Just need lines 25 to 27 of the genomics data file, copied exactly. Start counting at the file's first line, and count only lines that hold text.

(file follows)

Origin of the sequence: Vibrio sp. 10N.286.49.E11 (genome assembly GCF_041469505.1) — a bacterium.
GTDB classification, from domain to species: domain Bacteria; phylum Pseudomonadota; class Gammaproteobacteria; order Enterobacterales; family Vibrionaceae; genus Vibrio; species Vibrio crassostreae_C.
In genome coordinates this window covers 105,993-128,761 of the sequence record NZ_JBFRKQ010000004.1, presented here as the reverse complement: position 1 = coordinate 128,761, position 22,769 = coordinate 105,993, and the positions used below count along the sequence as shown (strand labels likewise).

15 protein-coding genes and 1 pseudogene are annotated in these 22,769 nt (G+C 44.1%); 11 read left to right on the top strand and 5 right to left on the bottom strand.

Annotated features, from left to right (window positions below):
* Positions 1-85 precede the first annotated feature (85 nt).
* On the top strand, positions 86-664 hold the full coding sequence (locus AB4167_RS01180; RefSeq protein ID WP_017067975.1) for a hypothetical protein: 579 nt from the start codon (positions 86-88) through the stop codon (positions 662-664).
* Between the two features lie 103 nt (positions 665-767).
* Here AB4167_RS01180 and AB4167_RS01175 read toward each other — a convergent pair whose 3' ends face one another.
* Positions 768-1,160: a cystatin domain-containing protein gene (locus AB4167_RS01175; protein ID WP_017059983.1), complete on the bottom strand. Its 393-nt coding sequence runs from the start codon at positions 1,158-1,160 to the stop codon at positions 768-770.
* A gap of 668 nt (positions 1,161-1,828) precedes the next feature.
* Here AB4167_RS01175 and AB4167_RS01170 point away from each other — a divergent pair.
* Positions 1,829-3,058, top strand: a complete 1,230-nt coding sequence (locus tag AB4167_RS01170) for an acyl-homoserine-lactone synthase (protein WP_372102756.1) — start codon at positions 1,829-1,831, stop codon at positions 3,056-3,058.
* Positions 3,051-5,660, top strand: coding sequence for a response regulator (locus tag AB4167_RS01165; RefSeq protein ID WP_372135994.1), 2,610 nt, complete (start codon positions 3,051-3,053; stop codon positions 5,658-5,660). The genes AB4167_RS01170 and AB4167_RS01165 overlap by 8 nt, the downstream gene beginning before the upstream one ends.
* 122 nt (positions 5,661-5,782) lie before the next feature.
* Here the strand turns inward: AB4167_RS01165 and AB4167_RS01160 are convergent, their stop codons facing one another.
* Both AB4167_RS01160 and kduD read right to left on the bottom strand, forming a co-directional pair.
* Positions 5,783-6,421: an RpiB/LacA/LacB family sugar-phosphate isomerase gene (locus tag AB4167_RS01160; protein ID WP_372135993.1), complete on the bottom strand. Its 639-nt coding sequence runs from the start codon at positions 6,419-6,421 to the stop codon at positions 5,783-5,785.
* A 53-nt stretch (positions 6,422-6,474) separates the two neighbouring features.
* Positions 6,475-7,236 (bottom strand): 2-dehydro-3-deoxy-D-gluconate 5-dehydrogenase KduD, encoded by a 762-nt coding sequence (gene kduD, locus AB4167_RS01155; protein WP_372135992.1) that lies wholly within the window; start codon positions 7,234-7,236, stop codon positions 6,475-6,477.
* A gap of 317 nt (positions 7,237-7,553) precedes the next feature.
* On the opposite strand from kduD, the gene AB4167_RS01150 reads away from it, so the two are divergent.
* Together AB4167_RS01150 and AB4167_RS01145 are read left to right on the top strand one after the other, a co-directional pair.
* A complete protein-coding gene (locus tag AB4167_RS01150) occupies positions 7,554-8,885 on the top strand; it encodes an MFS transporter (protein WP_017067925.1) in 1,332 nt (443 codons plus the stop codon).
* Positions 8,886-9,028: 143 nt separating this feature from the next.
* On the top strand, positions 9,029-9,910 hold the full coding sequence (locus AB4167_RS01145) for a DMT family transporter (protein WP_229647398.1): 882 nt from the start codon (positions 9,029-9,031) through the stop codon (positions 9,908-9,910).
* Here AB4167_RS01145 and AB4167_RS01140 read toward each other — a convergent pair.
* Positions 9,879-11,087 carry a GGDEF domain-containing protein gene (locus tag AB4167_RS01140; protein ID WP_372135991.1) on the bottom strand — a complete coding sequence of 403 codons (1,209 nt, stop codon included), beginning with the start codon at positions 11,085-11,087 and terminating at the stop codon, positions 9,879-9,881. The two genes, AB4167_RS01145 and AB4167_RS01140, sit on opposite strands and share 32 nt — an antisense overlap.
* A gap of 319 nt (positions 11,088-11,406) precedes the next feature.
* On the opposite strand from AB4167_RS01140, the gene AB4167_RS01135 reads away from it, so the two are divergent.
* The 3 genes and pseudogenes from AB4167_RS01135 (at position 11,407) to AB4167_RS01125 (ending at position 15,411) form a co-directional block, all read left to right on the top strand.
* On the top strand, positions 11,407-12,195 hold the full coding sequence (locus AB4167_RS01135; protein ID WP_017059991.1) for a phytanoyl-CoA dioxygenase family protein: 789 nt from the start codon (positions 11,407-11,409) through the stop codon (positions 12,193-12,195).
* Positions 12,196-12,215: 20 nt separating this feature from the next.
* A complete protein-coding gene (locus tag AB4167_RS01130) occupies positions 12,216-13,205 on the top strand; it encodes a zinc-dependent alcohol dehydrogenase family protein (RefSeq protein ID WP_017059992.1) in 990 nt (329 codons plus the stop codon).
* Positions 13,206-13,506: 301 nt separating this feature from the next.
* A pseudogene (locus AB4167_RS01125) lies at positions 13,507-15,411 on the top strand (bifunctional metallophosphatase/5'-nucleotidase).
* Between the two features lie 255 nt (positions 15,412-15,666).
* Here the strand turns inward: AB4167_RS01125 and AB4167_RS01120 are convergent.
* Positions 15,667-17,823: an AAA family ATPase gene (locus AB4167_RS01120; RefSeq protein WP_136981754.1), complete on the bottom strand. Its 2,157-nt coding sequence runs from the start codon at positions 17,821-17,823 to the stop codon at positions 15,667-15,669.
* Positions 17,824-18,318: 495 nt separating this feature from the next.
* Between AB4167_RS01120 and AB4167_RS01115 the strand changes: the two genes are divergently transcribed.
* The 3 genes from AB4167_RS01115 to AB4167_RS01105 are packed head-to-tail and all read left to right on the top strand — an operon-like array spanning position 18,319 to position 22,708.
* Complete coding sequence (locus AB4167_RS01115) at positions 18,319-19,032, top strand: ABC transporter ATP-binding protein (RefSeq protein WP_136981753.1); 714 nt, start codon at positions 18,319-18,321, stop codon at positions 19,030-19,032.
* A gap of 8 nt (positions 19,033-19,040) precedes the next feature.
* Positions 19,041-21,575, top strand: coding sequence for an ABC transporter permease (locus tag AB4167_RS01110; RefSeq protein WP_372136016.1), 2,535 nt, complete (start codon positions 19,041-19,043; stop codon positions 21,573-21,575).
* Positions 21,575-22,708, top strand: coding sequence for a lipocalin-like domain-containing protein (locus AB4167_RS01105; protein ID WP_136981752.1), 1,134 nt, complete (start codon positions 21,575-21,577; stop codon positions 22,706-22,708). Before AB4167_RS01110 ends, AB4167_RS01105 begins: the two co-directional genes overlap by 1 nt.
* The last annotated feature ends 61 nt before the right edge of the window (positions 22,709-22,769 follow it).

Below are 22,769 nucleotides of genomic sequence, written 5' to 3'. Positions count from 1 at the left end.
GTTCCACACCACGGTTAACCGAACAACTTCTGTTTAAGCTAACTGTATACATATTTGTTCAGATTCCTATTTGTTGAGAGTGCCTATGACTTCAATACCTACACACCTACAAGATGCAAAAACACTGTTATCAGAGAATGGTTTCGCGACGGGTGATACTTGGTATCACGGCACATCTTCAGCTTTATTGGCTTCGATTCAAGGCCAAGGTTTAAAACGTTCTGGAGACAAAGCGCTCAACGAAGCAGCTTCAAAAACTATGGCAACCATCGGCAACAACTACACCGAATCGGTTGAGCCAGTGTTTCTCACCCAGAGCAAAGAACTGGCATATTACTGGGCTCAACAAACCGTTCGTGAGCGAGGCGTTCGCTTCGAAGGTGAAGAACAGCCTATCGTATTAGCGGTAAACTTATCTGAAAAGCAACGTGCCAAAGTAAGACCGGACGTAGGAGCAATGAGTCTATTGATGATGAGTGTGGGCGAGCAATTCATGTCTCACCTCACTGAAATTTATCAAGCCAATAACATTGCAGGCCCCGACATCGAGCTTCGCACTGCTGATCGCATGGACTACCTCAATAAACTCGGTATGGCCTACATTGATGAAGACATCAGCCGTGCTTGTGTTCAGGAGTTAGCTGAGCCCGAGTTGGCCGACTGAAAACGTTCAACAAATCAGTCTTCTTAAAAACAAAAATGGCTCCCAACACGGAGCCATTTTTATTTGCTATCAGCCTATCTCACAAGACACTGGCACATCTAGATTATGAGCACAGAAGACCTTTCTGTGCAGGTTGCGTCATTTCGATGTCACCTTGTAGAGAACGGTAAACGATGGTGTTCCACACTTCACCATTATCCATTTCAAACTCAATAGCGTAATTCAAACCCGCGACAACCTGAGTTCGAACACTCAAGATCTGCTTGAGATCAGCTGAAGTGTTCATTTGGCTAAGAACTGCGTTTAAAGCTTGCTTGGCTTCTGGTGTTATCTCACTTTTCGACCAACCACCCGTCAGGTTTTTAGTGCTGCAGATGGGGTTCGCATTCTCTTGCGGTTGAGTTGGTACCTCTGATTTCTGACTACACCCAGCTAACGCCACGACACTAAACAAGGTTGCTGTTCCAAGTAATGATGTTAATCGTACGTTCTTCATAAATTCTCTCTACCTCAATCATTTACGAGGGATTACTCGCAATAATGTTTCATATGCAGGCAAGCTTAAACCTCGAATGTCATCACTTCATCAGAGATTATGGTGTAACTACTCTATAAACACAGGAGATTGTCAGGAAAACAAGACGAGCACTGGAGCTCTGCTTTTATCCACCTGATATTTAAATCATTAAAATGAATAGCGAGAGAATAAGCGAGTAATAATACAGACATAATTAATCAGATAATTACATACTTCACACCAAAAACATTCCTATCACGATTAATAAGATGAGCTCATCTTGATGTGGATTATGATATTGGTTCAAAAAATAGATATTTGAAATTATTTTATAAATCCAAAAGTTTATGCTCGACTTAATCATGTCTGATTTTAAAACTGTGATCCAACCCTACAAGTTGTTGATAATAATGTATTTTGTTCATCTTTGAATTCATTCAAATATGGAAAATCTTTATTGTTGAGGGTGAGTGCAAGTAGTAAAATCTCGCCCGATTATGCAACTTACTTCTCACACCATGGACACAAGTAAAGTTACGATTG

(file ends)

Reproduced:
* Positions 8,886-9,028: 143 nt separating this feature from the next.
* On the top strand, positions 9,029-9,910 hold the full coding sequence (locus AB4167_RS01145) for a DMT family transporter (protein WP_229647398.1): 882 nt from the start codon (positions 9,029-9,031) through the stop codon (positions 9,908-9,910).
* Here AB4167_RS01145 and AB4167_RS01140 read toward each other — a convergent pair.